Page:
Shema as a Love Story

The three paragraphs of the Shema can be interpreted allegorically by connecting each of the three paragraphs to a different stage of a growing, loving relationship.

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"What is the love of God that is appropriate? It is to love God with an exceedingly strong love until one's soul is tied to the love of God. One should be in a continuous rapture, like a person who is 'lovesick,' whose thoughts cannot turn from his love for a particular woman. He is preoccupied with her at all times, whether he is sitting or standing, whether he is eating or drinking. Even more intense should the love of God be in the hearts of those who love him, possessing them always as we are commanded 'with all your heart and with all your soul' (Deuteronomy 6:5). This is what Solomon expressed allegorically 'for I am sick with love' (Song of Songs 2:5), and indeed, the entire Song of Songs is a parable for this concept."—Maimonides, Laws of Repentance, 10:3

shema the love storyAlthough Maimonides adapts the language of the first paragraph of the Shema (Deuteronomy 6:4-8), known as v'ahavta--תבהאו, "and you shall love"--he is clearly echoing the language of the first paragraph. "When you sit in your house, when you walk on the way, when you lie down and when you rise up" (6:7).

When one falls in love, this is what it is like. The object of one's love is all there is; the love and the relationship create a complete unity of experience. A person in love wants to shout out "Do you hear! I am in love! This is the one!" That's not too far from "Hear, O Israel, the Lord is our God, the Lord is one!" When one falls in love, one wants to learn everything about that person ("and you shall speak of them"), the conversations last all day and even through the night ("when you lie down and when you rise up").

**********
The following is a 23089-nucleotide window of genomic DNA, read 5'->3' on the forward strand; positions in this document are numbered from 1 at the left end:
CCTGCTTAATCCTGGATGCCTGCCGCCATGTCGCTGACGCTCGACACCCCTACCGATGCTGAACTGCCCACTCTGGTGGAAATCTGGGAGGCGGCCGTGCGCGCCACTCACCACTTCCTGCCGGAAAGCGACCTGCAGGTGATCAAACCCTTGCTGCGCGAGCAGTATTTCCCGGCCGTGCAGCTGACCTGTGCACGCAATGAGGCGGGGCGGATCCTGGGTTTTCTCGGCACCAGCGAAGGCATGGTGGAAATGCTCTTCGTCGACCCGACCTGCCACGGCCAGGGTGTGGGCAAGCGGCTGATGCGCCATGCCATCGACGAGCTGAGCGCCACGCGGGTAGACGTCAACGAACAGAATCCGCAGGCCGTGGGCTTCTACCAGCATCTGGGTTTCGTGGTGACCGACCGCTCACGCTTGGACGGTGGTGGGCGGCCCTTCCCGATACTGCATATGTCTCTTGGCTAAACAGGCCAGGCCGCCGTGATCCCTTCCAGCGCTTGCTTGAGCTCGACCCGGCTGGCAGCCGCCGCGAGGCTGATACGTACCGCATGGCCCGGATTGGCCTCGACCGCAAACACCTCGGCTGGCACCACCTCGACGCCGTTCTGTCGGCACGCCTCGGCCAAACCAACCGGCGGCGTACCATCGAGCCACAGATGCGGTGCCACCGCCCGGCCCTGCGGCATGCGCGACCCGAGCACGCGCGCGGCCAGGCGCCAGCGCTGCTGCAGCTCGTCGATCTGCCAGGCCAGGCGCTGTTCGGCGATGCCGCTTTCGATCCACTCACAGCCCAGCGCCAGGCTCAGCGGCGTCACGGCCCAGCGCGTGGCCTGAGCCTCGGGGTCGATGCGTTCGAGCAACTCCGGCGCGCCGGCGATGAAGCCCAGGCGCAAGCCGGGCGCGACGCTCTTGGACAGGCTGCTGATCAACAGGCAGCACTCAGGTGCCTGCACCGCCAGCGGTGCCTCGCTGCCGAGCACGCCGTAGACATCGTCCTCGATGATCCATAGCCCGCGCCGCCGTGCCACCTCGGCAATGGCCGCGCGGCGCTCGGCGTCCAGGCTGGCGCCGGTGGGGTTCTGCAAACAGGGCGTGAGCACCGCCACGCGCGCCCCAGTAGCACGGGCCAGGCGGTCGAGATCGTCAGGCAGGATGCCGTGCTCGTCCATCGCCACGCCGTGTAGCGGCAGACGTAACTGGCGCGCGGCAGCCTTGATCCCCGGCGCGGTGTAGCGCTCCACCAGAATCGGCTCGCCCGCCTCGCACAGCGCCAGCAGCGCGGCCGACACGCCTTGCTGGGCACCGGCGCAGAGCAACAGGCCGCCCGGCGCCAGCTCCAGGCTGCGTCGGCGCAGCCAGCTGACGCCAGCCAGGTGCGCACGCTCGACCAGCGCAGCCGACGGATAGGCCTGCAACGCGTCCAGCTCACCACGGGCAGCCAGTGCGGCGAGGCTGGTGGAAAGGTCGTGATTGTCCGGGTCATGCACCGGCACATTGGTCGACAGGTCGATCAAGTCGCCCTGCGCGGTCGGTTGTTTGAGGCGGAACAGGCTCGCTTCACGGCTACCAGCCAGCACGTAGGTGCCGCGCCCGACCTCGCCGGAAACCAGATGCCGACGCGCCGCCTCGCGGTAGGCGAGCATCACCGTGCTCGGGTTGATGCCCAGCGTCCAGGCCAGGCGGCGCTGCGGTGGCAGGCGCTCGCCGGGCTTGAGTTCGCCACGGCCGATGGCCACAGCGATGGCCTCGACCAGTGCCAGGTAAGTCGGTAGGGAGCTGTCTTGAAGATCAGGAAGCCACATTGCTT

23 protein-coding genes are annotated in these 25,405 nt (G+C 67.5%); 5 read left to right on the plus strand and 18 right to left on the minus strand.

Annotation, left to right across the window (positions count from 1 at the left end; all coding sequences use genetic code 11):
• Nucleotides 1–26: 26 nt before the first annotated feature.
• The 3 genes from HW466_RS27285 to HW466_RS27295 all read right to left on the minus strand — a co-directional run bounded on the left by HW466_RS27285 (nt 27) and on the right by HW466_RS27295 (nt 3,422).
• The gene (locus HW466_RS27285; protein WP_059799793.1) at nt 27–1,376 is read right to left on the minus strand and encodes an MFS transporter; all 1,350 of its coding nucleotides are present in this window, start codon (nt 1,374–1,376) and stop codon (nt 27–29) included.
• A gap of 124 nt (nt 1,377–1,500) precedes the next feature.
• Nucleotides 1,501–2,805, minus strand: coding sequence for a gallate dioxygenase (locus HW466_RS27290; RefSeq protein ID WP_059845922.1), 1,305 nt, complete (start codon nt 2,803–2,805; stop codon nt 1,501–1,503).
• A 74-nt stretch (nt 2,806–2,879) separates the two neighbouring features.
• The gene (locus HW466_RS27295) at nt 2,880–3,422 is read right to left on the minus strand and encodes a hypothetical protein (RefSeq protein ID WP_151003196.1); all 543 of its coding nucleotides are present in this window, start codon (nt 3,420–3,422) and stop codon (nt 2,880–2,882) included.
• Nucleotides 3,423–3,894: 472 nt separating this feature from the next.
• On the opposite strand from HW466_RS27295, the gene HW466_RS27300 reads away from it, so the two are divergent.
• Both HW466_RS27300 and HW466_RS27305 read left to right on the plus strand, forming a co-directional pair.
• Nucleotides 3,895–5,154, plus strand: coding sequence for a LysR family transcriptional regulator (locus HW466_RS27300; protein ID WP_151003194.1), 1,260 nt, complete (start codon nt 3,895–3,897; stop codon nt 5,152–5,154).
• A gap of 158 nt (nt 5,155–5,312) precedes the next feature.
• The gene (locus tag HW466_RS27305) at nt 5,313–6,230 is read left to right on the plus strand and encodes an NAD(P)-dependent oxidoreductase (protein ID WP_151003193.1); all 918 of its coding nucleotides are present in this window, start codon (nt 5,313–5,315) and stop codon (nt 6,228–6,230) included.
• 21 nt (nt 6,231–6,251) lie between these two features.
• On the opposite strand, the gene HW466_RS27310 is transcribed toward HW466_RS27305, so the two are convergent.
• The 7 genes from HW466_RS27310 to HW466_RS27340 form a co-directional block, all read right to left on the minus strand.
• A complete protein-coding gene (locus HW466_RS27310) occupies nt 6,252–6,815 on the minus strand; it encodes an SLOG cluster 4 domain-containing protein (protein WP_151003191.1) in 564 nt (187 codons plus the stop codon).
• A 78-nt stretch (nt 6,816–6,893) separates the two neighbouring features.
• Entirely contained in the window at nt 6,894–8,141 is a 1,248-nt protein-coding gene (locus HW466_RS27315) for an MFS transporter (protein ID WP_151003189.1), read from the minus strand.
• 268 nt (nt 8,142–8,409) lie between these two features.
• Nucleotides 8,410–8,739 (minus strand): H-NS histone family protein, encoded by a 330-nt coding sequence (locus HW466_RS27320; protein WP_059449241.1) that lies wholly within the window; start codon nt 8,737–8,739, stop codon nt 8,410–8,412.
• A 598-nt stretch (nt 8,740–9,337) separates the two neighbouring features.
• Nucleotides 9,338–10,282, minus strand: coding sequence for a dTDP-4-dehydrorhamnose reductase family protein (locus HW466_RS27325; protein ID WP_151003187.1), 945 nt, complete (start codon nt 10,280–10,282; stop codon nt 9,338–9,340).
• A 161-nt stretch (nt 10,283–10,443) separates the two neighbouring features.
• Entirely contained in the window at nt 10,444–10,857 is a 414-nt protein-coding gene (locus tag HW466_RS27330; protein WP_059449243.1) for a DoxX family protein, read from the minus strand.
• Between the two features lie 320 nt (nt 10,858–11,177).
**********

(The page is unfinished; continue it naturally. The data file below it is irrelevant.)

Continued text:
Sometimes people exchange personal items--it used to be a sweater or a pin or a handkerchief--which they keep with them in order to be tied to that person even when outside of the beloved's physical presence. This, of course, recalls the tefillin, the leather boxes and straps that are worn each morning during prayers, but which, in earlier times, were worn by some pious Jews all day long. And photographs serve like mezuzot, the physical reminders of God with the words of the Shema, inside boxes placed on doorposts. When one first discovers God, when authentic spirituality is experienced, one is entirely enraptured by it, as one is when one first falls in love.

After one falls in love, a relationship moves into a more serious mode. The initial rapture of infatuation moves toward learning about each other, really listening to each other, creating rules for the relationship, including general ones (such as, "Don't have this kind of relationship with anyone else") and specific ones (such as, "Don't talk about my nose"). As long as the rules are observed, the relationship flourishes. When the rules are not observed, the ties that connect seem less bountiful, the relationship withers and falls apart.

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Jeffrey Spitzer is Chair of the Department of Talmud and Rabbinics at Gann Academy, The New Jewish High School, Waltham, Mass., and a member of the Institute's Tichon Fellows Program.